Theoretical study of the human DNA repair protein hOGG1 activity
2005 (English)In: Journal of Physical Chemistry A, ISSN 1089-5639, E-ISSN 1520-5215, Vol. 109, no 8, 1713-1719 p.Article in journal (Refereed) Published
We have examined the role of the catalytic lysine (Lys 249) in breaking the glycosidic bond of 8-oxoguanine in the enzyme human 8-oxoguanine DNA glycosylase. Until quite recently it has been assumed that this lysine acts as a nucleophile in an SN2 type of reaction after being activated through a donation of a proton to a strictly conserved aspartate, also located in the active site. However, evidence from crystallographic, as well as biochemical studies, questions this assumption mainly because the lysine is not ideally positioned for such an attack. In addition, the catalytic activity is preserved even after that aspartate is mutated to a residue not accepting protons, but still keeping the interactions in the active site. In this study, we have investigated several different reaction mechanisms to discover plausible ways where the lysine could assist in breaking the glycosidic bond. We use hybrid density functional theory to characterize both associative and dissociative pathways. We find that the smallest energetical barrier involves an SN1 type of mechanism where the lysine electrostatically stabilizes the dissociating base and then donates a proton with a very small barrier and then finally attacks the sugar ring to create the covalently bound protein−DNA intermediate complex. The SN2 mechanism also has a lower barrier than the “spontaneous” bond breaking but considerably above that of the SN1 reaction. However, in current conditions, the reactants placed in a conformation posed for an SN2 reaction is substantially more stable than if posed for the SN1 reaction, indicating that the active site has to bind stronger to the latter in order to achieve a full catalytic effect. An analysis of the polarization of the transition states shows that the polarization is largest for the SN1 reaction, indicating that this path will gain most by being placed in a prepolarized active site. These findings give further support to the hypothesis that a dissociative mechanism may be the preferred mode of action for this type of enzymes.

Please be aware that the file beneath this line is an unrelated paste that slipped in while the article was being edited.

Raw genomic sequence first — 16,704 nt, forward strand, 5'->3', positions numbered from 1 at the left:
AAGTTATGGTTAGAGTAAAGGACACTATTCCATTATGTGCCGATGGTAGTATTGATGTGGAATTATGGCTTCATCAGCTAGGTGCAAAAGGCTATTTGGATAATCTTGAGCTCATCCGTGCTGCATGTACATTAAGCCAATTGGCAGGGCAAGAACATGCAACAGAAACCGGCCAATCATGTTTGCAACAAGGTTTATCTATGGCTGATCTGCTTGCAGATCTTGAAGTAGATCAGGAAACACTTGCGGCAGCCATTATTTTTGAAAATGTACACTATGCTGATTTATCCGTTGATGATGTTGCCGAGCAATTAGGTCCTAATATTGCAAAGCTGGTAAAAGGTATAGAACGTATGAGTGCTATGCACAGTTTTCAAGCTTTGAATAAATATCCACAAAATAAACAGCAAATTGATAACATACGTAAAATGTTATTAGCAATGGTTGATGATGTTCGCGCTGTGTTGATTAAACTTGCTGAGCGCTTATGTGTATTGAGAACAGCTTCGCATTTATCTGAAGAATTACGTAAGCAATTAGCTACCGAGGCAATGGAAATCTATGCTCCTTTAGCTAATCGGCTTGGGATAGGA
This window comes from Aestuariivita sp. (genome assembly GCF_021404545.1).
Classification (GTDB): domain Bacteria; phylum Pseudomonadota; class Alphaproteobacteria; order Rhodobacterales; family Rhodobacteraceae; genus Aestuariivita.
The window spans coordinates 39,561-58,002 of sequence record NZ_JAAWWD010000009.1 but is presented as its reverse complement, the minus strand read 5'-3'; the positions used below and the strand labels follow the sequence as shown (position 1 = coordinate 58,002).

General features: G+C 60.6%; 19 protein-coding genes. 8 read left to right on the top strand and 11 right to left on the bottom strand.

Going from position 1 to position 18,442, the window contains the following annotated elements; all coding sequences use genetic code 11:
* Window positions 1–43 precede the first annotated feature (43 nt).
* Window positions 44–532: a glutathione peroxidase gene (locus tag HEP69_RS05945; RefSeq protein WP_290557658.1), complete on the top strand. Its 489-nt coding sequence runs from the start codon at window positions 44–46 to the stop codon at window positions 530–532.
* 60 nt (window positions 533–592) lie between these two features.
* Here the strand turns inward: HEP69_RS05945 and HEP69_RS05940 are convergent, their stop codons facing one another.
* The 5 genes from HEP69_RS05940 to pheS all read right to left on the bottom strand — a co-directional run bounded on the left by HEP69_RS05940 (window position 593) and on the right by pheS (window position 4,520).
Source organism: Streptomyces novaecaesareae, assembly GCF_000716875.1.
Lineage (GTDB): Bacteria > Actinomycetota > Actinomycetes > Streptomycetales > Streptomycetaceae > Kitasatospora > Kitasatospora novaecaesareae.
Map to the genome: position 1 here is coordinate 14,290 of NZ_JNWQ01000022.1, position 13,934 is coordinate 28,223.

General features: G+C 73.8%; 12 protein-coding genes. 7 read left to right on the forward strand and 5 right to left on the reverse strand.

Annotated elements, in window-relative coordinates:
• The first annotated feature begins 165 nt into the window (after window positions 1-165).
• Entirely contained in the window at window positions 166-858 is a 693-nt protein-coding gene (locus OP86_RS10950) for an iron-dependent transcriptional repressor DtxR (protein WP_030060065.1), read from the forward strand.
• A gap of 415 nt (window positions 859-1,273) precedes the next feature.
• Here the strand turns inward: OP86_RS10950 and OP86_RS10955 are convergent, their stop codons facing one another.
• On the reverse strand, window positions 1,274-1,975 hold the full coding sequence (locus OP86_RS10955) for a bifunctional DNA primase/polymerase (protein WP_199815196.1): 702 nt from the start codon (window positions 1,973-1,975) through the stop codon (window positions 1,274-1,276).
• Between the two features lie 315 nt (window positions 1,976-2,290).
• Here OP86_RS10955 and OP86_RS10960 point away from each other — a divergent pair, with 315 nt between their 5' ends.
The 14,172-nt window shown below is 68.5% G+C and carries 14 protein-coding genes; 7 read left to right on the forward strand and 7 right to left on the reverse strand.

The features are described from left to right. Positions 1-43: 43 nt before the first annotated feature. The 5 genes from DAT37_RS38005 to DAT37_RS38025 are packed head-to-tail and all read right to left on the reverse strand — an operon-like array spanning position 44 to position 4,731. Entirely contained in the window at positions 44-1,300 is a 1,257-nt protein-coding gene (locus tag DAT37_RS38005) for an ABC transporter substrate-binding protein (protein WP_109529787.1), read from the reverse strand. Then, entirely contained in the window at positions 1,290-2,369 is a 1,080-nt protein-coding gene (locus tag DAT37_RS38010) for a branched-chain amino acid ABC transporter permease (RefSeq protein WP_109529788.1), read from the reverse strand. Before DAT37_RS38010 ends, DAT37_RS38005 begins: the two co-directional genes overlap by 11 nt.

Place, publisher, year, edition, pages
American Chemical Society , 2005. Vol. 109, no 8, 1713-1719 p.
Atom and Molecular Physics and Optics
IdentifiersURN: urn:nbn:se:su:diva-23384DOI: 10.1021/jp045686mOAI: oai:DiVA.org:su-23384DiVA: diva2:191667
Part of urn:nbn:se:su:diva-2612004-10-072004-10-072010-10-27Bibliographically approved